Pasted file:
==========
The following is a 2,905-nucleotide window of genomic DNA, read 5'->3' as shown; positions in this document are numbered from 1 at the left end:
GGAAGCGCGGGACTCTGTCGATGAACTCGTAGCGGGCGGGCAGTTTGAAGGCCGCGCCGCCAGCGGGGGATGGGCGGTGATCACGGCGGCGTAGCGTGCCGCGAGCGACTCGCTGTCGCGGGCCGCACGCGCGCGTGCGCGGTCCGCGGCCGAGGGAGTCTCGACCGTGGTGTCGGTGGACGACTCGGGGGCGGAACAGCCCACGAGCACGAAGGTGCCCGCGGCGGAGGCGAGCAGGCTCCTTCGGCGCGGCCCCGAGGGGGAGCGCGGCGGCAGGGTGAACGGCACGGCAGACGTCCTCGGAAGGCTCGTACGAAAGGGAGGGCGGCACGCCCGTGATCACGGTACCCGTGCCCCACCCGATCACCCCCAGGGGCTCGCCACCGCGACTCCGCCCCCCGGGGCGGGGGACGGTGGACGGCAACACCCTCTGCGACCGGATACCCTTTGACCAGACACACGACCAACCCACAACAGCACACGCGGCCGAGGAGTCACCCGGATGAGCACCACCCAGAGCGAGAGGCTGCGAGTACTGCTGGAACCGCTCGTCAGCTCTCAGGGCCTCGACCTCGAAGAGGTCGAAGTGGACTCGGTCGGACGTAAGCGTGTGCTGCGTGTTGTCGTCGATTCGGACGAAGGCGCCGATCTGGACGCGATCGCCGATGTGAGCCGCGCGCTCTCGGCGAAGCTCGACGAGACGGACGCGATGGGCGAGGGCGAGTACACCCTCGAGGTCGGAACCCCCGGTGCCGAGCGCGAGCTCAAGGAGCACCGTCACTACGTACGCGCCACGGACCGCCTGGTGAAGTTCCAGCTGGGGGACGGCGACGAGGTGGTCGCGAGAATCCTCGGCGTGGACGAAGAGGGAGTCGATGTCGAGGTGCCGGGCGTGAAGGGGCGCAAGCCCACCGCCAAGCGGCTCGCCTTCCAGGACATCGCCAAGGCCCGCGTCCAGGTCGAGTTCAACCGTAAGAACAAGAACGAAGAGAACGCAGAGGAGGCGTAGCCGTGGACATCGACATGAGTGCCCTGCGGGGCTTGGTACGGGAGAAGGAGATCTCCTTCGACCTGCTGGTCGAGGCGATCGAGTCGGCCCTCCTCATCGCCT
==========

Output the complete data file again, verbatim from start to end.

The following is a 2,905-nucleotide window of genomic DNA, read 5'->3' as shown; positions in this document are numbered from 1 at the left end:
GGAAGCGCGGGACTCTGTCGATGAACTCGTAGCGGGCGGGCAGTTTGAAGGCCGCGCCGCCAGCGGGGGATGGGCGGTGATCACGGCGGCGTAGCGTGCCGCGAGCGACTCGCTGTCGCGGGCCGCACGCGCGCGTGCGCGGTCCGCGGCCGAGGGAGTCTCGACCGTGGTGTCGGTGGACGACTCGGGGGCGGAACAGCCCACGAGCACGAAGGTGCCCGCGGCGGAGGCGAGCAGGCTCCTTCGGCGCGGCCCCGAGGGGGAGCGCGGCGGCAGGGTGAACGGCACGGCAGACGTCCTCGGAAGGCTCGTACGAAAGGGAGGGCGGCACGCCCGTGATCACGGTACCCGTGCCCCACCCGATCACCCCCAGGGGCTCGCCACCGCGACTCCGCCCCCCGGGGCGGGGGACGGTGGACGGCAACACCCTCTGCGACCGGATACCCTTTGACCAGACACACGACCAACCCACAACAGCACACGCGGCCGAGGAGTCACCCGGATGAGCACCACCCAGAGCGAGAGGCTGCGAGTACTGCTGGAACCGCTCGTCAGCTCTCAGGGCCTCGACCTCGAAGAGGTCGAAGTGGACTCGGTCGGACGTAAGCGTGTGCTGCGTGTTGTCGTCGATTCGGACGAAGGCGCCGATCTGGACGCGATCGCCGATGTGAGCCGCGCGCTCTCGGCGAAGCTCGACGAGACGGACGCGATGGGCGAGGGCGAGTACACCCTCGAGGTCGGAACCCCCGGTGCCGAGCGCGAGCTCAAGGAGCACCGTCACTACGTACGCGCCACGGACCGCCTGGTGAAGTTCCAGCTGGGGGACGGCGACGAGGTGGTCGCGAGAATCCTCGGCGTGGACGAAGAGGGAGTCGATGTCGAGGTGCCGGGCGTGAAGGGGCGCAAGCCCACCGCCAAGCGGCTCGCCTTCCAGGACATCGCCAAGGCCCGCGTCCAGGTCGAGTTCAACCGTAAGAACAAGAACGAAGAGAACGCAGAGGAGGCGTAGCCGTGGACATCGACATGAGTGCCCTGCGGGGCTTGGTACGGGAGAAGGAGATCTCCTTCGACCTGCTGGTCGAGGCGATCGAGTCGGCCCTCCTCATCGCCT